Says reviewer Jonathan Sturgeon, “The Hatred of Poetry is an important essay because it doubles as a self-conscious ars poetica from a major American writer, one who is not uncommonly cast in an Adamic light. (Few other writers are compared to Whitman by major critics, or hailed as “the future.”).”
Hmmm. I don’t know if all that’s hot air or not. Check back in a hundred years or so. But the points Lerner makes in his book about the process of writing poetry as experienced by the poet–the dynamic interplay of the poet’s mind, imagination and emotions–ring a bell.
If you have ever experienced that vague unease and sense of inadequacy that often afflicts poets after they have given a poem their best shot and revised it half to death, and then suddenly feel deflated, all the wind gone out of their sails, you will instantly get what Lerner is after here. Marianne Moore‘s oft quoted poem “Poetry” that begins, “I, too, dislike it,” is the launching pad for this bottle rocket reverie on the false hopes for transcendence that beguile poets in the full flush of early inspiration. The ideas are nothing new but worth re-examining.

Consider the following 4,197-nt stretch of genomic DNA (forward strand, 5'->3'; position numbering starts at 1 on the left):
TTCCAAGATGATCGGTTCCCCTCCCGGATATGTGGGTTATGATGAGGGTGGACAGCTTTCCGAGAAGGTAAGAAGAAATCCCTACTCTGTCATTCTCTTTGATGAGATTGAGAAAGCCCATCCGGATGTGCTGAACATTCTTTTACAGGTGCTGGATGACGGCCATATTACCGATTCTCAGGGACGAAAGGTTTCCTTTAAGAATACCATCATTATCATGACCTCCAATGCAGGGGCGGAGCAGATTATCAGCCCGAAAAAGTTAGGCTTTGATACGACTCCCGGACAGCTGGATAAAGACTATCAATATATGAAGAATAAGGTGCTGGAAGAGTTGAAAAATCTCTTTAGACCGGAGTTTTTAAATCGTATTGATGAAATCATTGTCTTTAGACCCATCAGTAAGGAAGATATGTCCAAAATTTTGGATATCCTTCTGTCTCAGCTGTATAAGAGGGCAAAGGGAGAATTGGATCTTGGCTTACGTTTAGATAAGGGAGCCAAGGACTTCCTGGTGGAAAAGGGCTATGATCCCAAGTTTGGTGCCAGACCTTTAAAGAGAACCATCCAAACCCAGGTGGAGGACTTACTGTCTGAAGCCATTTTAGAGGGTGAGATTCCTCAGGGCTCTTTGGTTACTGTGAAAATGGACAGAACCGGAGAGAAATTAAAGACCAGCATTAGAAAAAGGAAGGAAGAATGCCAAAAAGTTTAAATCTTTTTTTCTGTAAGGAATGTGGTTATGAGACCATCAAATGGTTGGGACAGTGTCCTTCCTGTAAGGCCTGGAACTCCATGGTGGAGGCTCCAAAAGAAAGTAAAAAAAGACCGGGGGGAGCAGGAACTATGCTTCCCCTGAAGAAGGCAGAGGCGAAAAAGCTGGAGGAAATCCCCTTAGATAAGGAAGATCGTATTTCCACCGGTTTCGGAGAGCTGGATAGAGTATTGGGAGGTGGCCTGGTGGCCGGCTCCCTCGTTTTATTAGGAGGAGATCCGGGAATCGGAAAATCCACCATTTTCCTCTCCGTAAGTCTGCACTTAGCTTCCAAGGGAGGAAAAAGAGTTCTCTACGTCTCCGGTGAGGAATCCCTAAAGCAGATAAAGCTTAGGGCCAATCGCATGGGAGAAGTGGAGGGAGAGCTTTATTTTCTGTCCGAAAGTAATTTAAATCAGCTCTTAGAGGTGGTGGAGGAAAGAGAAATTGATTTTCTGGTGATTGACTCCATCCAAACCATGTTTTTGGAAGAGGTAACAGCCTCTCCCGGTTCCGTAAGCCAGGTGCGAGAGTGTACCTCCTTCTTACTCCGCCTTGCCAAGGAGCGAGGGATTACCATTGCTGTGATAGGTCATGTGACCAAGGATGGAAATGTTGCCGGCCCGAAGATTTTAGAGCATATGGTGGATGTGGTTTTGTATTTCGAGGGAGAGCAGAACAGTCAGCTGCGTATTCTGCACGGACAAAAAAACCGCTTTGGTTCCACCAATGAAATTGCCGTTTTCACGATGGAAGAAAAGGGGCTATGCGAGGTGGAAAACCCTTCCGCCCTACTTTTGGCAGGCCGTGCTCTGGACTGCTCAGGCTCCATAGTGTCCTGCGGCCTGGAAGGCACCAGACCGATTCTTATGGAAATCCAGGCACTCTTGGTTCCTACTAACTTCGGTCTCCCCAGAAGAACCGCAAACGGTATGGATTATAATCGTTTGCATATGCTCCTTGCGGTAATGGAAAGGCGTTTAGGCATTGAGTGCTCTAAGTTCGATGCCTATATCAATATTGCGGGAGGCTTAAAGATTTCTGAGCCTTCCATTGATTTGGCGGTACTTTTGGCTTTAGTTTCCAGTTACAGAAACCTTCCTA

Here is an excerpt:
Poetry arises from the desire to get beyond the finite and the historical — the human world of violence and difference — and to reach the transcendent or divine. You’re moved to write a poem, you feel called upon to sing, because of that transcendent impulse. But as soon as you move from that impulse to the actual poem, the song of the infinite is compromised by the finitude of its terms. In a dream your verses can defeat time, your words can shake off the history of their usage, you can represent what can’t be represented (e.g. the creation of representation itself), but when you wake, when you rejoin your friends around the fire, you’re back in the human world with its inflexible laws and logic.